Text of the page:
The top savings accounts for 2024

If you want to get the best interest rate on your savings, these are the accounts you need.

To help you make the most on savings, every day we update our best buy list of the top paying accounts for your money

And every month I share an update article and video, taking you through the latest news and rate changes.

But to keep things simple, in this article I’ve broken down what I think are the best options for your cash. You could stick to just one or two, or build up a portfolio with a handful more.

You can watch this video, or keep reading to learn more.

How much do you need in savings?

Before we get started, it’s worth talking about what you actually need in savings.

Broadly we should all aim to have enough to cover three to six months of essential spending, though I think those with irregular income could do with topping it up further. This is your emergency fund, which at least some of it needs to be in an easy access account (you could consider notice accounts for part of it).

And on top of this you’ll want the money for your spending and saving goals. Whether that’s building up a pot to buy a new phone or pay for your holiday, to longer term and more expensive purchases like your first home or a wedding.

So tot up what you’ll need, and then above this it’s generally better off thinking long term, whether that’s being put towards your pension, adding to investments or to overpay your mortgage.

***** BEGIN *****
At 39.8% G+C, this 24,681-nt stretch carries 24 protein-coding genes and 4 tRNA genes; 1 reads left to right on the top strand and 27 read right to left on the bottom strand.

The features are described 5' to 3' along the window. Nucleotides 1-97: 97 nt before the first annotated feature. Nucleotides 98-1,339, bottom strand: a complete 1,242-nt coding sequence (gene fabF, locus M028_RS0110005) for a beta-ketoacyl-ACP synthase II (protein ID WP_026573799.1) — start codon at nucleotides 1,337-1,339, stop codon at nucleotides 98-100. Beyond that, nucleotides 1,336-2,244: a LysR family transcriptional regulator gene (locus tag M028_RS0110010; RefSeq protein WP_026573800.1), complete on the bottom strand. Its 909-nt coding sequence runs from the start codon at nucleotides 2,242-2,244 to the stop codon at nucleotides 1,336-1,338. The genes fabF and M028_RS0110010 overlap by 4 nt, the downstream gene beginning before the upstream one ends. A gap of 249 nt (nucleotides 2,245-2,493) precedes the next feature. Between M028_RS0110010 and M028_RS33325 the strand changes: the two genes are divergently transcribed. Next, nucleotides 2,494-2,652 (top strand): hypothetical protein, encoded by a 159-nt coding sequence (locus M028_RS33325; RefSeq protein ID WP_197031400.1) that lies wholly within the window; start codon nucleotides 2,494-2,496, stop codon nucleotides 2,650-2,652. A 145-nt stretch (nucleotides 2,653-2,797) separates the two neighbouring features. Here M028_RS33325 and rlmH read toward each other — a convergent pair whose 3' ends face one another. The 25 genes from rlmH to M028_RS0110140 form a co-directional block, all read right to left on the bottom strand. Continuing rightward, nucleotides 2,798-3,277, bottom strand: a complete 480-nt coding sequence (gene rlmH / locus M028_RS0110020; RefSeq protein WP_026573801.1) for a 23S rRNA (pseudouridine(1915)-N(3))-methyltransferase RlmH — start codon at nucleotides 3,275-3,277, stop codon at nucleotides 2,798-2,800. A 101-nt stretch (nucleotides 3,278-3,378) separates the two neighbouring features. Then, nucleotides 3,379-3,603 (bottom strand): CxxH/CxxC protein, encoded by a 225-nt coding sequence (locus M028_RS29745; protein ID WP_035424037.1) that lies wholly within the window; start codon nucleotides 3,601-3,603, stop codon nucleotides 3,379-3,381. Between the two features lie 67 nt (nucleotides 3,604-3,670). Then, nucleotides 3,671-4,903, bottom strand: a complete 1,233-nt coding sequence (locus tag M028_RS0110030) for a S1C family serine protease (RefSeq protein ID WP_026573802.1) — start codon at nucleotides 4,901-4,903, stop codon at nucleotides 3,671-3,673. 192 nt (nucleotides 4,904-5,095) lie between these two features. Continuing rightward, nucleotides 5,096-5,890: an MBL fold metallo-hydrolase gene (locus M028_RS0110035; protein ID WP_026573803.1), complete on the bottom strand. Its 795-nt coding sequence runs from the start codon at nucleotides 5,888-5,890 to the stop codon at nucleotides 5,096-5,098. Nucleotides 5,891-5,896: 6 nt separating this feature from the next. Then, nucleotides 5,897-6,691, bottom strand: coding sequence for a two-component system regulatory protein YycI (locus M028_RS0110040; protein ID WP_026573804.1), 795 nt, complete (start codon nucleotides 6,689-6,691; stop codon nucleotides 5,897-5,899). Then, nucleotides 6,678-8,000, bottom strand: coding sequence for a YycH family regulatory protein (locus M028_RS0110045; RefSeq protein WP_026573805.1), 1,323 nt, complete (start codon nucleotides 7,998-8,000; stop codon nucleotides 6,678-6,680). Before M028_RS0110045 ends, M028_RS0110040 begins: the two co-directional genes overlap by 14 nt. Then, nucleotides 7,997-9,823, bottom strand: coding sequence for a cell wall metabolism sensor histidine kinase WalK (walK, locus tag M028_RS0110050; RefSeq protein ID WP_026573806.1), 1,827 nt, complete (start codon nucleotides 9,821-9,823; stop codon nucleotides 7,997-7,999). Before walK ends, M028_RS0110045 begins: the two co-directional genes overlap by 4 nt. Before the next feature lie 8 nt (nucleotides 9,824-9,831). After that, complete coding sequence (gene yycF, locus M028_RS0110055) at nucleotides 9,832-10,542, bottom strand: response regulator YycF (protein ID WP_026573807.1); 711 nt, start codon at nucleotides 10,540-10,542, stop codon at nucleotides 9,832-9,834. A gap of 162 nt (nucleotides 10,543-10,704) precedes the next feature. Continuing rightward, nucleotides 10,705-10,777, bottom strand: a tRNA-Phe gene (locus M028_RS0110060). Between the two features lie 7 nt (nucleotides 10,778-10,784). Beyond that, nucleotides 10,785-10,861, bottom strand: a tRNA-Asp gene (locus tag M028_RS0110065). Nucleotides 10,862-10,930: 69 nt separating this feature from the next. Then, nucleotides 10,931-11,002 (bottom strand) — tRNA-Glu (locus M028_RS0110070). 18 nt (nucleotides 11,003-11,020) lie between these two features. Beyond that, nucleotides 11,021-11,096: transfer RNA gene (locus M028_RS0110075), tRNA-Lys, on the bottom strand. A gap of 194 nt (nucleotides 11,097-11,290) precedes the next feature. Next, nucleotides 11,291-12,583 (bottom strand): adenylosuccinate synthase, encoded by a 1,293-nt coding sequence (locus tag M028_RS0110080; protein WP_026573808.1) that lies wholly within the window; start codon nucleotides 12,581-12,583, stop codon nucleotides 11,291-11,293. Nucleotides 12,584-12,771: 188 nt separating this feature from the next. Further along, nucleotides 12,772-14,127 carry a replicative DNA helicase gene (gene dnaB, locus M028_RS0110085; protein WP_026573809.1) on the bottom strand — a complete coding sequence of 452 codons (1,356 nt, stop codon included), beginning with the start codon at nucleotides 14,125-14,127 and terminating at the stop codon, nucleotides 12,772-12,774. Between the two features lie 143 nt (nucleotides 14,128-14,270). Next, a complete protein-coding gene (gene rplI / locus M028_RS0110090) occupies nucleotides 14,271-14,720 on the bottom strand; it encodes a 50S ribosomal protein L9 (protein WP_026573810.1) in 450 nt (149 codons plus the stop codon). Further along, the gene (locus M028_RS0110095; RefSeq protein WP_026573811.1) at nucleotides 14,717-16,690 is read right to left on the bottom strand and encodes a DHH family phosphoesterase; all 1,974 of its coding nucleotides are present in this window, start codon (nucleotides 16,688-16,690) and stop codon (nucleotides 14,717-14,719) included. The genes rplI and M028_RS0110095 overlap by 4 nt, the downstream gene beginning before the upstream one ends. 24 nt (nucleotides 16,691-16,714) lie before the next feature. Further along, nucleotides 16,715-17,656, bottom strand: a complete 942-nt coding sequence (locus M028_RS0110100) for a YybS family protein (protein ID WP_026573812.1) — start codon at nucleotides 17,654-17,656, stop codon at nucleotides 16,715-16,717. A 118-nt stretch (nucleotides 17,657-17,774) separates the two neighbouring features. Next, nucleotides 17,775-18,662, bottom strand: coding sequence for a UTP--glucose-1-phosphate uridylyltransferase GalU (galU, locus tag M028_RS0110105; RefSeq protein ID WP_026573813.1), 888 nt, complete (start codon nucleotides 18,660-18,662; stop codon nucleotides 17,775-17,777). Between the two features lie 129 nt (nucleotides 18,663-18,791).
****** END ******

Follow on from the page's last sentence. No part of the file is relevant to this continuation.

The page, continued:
Yes there are still some decent fixed rate bonds to consider, but we’ll focus in this article on the money you might need to access.

Account 1: an easy access account

The first option is one which doesn’t restrict you from getting hold of your cash. Ideally you want this to not only be separate to your main current account, but also paying the best possible rate of interest out there.

Winner: Santander Edge Saver

Rate:7% AER variable (including 2.5% bonus for one year)
Notes£3 a month in required Santander Edge current account (though should be cancelled out by cashback on bills)
What you’ll earn: Up to £280 (based on a £4,000 balance)

This account is head and shoulders above any other easy access account when it comes to the rate available – but it comes with a few catches.

Primarily is that to get it you need to have the Santander Edge current account, and that has a £3 monthly fee which will eat into your interest earned. You also need to have two direct debits and pay in £500 every month.

However I don’t see this as something to be overly worried about. As long as you have at least £2,000 saved in the the Edge Saver you’ll match the best rates available elsewhere (5.2%).

And even that reduction is unlikely to happen as the current account also pays cashback on bills. This adds more than enough to cover the fee (though if you have the Santander 123 or 123 Lite account I’d stick with that instead).

Another issue is the cap of £4,000 that will count towards interest. Though for most people that’s more than enough, some will still need another account. There is a work around if you’re a couple as you can open up two individual Edge Savers and two joint Edge Savers (via one joint Edge current account), meaning you can get £16,000 saved – as I detail in my review, even with three lots of the fee you’ll still get the equivalent of 6.34% on that maximum deposit.

However, this is only going to be an account for one year. After 12 months the rate will drop by 2.5% (though since it’s variable it could drop more).

Despite all this, if you want to get the most interest on a lump sum and still have access to your cash, this is the best bet.

Top alternatives:

As good as the Santander Edge Saver sounds, those hoops could well put you off! Or you might have more than £4,000 you want to save. In which case, you’re best looking at the following as well or instead of: